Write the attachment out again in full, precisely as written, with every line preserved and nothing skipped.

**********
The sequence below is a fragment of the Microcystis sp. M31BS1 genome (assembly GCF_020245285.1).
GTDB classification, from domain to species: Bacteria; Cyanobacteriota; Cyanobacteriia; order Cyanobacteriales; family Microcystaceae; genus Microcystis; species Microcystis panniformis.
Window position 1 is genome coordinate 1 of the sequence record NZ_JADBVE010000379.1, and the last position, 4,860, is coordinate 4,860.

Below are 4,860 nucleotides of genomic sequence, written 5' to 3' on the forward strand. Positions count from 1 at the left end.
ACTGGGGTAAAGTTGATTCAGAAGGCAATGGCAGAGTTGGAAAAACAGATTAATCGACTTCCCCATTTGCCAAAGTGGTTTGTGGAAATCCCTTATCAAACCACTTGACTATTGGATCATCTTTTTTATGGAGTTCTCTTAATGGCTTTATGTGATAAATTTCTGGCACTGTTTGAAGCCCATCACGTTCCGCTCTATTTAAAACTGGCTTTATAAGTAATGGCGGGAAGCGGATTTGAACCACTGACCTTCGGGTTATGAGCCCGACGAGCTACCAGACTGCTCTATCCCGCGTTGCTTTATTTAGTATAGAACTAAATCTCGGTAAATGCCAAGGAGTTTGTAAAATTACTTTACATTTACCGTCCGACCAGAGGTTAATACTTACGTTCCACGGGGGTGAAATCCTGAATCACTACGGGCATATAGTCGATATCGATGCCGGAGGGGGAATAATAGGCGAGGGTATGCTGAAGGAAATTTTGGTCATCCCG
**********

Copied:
The sequence below is a fragment of the Microcystis sp. M31BS1 genome (assembly GCF_020245285.1).
GTDB classification, from domain to species: Bacteria; Cyanobacteriota; Cyanobacteriia; order Cyanobacteriales; family Microcystaceae; genus Microcystis; species Microcystis panniformis.
Window position 1 is genome coordinate 1 of the sequence record NZ_JADBVE010000379.1, and the last position, 4,860, is coordinate 4,860.

Below are 4,860 nucleotides of genomic sequence, written 5' to 3' on the forward strand. Positions count from 1 at the left end.
ACTGGGGTAAAGTTGATTCAGAAGGCAATGGCAGAGTTGGAAAAACAGATTAATCGACTTCCCCATTTGCCAAAGTGGTTTGTGGAAATCCCTTATCAAACCACTTGACTATTGGATCATCTTTTTTATGGAGTTCTCTTAATGGCTTTATGTGATAAATTTCTGGCACTGTTTGAAGCCCATCACGTTCCGCTCTATTTAAAACTGGCTTTATAAGTAATGGCGGGAAGCGGATTTGAACCACTGACCTTCGGGTTATGAGCCCGACGAGCTACCAGACTGCTCTATCCCGCGTTGCTTTATTTAGTATAGAACTAAATCTCGGTAAATGCCAAGGAGTTTGTAAAATTACTTTACATTTACCGTCCGACCAGAGGTTAATACTTACGTTCCACGGGGGTGAAATCCTGAATCACTACGGGCATATAGTCGATATCGATGCCGGAGGGGGAATAATAGGCGAGGGTATGCTGAAGGAAATTTTGGTCATCCCG